9 Rutgers professors were named Fellows of the American Association for the Advancement of Science - of which 2 are MPS professors: Saurabh W. Jha (Department of Physics) and Robert E. Kopp (Department of Earth and Planetary Sciences). Congratulations to Saurabh and Robert!

Saurabh W. Jha, Department of Physics

Honored for his contributions to the study of Type Ia supernovae, including significant insights on their intrinsic properties and their use as cosmological probes

One of the hardest aspects of astrophysics is determining how far away things are in space relative to Earth. Saurabh W. Jha works to address this cosmic conundrum.

Jha studies light from a unique exploding star, a Type Ia supernova (SN Ia). Because these stars explode with a similar luminosity every time – what’s known as a “standard candle” in astronomy – they make ideal tools for calculating astronomical distances, data that can then be used for studying other aspects of the cosmos, such as how fast the universe is expanding.

“This is important because it tells us how old the universe is and what it is made of,” Jha said.

Finding a SN Ia isn’t easy. For starters, they’re rare, occurring only about once every 500 years in a galaxy like our Milky Way. Moreover, these stars can only be observed after they explode, Jha said, so finding them requires scanning thousands of galaxies with ground- and space-based telescopes.

Once a SN Ia is discovered, researchers only have a few months before its light fades too much to be useful.

Like the universe itself, Jha’s expertise is always growing. As a graduate student at Harvard, he was part of a team that discovered that the expansion of the universe is accelerating, research that won the Nobel Prize for Physics in 2011. Today, he leads a team working to understand the properties of the stars they chase. (Astronomers don’t know why Type Ia supernovae explode with consistent brightness – about 10 billion times brighter than our Sun – only that they do).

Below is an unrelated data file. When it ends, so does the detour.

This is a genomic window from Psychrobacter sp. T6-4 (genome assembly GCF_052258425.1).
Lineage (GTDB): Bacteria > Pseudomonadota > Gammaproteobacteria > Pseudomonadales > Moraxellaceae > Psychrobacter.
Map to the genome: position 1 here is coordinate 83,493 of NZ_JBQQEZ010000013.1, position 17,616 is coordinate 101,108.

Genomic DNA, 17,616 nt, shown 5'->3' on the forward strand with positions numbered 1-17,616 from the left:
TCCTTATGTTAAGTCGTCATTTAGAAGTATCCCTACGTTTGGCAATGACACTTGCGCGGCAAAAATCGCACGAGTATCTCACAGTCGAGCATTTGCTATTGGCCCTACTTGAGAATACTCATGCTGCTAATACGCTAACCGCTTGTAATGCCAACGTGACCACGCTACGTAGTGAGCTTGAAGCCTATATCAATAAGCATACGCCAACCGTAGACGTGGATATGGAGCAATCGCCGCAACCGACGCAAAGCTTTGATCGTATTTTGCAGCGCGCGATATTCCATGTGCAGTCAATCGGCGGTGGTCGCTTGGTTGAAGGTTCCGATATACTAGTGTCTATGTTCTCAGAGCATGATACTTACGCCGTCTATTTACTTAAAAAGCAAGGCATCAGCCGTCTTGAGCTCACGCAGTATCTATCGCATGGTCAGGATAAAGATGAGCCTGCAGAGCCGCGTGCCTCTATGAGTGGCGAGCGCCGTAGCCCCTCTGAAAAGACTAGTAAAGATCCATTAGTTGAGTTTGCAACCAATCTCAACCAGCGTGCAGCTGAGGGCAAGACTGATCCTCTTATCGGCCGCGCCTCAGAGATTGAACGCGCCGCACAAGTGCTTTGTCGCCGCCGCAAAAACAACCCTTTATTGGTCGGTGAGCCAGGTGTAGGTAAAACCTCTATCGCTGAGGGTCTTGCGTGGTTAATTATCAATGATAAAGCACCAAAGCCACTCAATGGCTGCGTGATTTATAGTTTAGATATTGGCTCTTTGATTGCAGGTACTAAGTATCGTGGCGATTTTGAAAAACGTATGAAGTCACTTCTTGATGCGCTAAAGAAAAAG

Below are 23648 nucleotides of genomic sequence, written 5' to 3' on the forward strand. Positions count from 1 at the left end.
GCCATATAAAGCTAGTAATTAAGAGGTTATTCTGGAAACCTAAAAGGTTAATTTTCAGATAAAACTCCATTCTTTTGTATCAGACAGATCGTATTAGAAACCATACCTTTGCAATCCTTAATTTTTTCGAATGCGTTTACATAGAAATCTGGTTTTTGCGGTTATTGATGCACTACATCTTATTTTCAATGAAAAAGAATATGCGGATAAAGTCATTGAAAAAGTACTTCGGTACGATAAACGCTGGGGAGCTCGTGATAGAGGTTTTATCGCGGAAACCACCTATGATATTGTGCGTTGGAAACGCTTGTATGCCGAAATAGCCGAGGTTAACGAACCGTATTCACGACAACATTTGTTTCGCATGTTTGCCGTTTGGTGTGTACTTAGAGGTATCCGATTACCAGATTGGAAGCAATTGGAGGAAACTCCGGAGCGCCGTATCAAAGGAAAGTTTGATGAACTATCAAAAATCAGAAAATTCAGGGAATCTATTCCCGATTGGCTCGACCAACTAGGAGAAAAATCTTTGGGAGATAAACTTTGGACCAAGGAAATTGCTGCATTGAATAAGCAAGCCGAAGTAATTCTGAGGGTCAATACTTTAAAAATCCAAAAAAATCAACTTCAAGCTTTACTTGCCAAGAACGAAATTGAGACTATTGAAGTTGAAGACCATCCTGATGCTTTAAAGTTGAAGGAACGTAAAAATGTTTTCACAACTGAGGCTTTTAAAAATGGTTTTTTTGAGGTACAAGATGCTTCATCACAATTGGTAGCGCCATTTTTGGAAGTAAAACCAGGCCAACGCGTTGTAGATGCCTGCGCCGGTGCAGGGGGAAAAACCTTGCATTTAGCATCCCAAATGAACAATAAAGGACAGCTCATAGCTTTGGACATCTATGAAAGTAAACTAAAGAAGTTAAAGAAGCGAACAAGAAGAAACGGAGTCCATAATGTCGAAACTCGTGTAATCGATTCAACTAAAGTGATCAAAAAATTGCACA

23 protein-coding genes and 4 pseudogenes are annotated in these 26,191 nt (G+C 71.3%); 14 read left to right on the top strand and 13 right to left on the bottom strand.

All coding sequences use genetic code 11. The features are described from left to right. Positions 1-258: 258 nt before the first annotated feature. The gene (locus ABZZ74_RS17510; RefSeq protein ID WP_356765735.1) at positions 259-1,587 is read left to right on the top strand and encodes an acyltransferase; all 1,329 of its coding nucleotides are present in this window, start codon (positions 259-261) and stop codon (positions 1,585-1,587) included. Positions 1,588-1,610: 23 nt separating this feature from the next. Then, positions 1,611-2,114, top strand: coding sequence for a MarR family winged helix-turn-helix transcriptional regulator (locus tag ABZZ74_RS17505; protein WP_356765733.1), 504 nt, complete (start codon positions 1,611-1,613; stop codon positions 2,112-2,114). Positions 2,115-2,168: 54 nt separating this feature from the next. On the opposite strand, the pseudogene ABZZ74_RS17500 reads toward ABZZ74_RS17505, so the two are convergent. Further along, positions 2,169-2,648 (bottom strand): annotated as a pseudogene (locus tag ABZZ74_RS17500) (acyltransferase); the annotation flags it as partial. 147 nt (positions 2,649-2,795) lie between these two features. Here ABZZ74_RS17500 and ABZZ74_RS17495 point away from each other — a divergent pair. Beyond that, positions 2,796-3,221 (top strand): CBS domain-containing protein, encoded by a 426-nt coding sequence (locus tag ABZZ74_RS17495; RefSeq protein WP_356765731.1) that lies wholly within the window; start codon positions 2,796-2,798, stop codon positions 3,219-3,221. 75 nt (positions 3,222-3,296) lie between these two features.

Jha’s group uses data from Rutgers’ share of the Southern African Large Telescope, the Hubble Space Telescope and, most recently, the James Webb Space Telescope.

“It’s a privilege to be able to do curiosity-driven research,” said Jha. “We do this not because it will change daily lives, but because humans are by our very nature explorers. We want to learn about the universe, see light from millions of years ago, see stars that were exploding billions of years ago, understand how the universe is evolving, how galaxies are forming – and just maybe, to learn more about how we got here.”

– Gregory Bruno

Robert E. Kopp, Department of Earth and Planetary Sciences

Honored for distinguished contributions to the field of climate science, particularly using statistical process modeling to estimate sea level change

Looking back is an essential part of moving forward, according to climate and sea-level scientist Robert E. Kopp.

Kopp’s research focuses on how our environment has changed over geological time and how this relates to current and future climate change. For example, his research group’s work has shown that global sea level rise in the last century has been faster than in any century in at least 3,000 years.

“People are already experiencing the effects of climate change, and those effects will continue to grow worse until we address them,” said Kopp, who also is a director of the Climate Impact Lab, a nonprofit research organization. “We need to make decisions now about how we will limit future climate change and its impacts.”